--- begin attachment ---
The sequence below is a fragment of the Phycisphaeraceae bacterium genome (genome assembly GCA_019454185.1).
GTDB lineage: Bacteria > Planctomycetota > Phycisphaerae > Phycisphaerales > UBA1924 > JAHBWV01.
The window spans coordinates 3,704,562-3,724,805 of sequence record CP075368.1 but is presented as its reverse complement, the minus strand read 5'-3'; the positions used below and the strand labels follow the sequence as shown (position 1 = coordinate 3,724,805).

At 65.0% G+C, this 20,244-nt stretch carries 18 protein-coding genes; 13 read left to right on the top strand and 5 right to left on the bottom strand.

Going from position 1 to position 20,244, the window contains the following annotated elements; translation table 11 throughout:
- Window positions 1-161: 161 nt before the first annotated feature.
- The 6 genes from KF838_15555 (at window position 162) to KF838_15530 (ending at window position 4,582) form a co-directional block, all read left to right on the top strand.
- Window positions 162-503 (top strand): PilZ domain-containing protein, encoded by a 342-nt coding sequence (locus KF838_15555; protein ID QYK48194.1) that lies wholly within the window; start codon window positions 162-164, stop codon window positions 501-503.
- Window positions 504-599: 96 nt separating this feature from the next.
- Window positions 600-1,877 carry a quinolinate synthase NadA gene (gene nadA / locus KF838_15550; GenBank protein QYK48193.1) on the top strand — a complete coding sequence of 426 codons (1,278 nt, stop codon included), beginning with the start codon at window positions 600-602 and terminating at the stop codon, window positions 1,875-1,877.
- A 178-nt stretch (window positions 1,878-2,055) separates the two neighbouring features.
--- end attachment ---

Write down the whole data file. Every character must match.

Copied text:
The sequence below is a fragment of the Phycisphaeraceae bacterium genome (genome assembly GCA_019454185.1).
GTDB lineage: Bacteria > Planctomycetota > Phycisphaerae > Phycisphaerales > UBA1924 > JAHBWV01.
The window spans coordinates 3,704,562-3,724,805 of sequence record CP075368.1 but is presented as its reverse complement, the minus strand read 5'-3'; the positions used below and the strand labels follow the sequence as shown (position 1 = coordinate 3,724,805).

At 65.0% G+C, this 20,244-nt stretch carries 18 protein-coding genes; 13 read left to right on the top strand and 5 right to left on the bottom strand.

Going from position 1 to position 20,244, the window contains the following annotated elements; translation table 11 throughout:
- Window positions 1-161: 161 nt before the first annotated feature.
- The 6 genes from KF838_15555 (at window position 162) to KF838_15530 (ending at window position 4,582) form a co-directional block, all read left to right on the top strand.
- Window positions 162-503 (top strand): PilZ domain-containing protein, encoded by a 342-nt coding sequence (locus KF838_15555; protein ID QYK48194.1) that lies wholly within the window; start codon window positions 162-164, stop codon window positions 501-503.
- Window positions 504-599: 96 nt separating this feature from the next.
- Window positions 600-1,877 carry a quinolinate synthase NadA gene (gene nadA / locus KF838_15550; GenBank protein QYK48193.1) on the top strand — a complete coding sequence of 426 codons (1,278 nt, stop codon included), beginning with the start codon at window positions 600-602 and terminating at the stop codon, window positions 1,875-1,877.
- A 178-nt stretch (window positions 1,878-2,055) separates the two neighbouring features.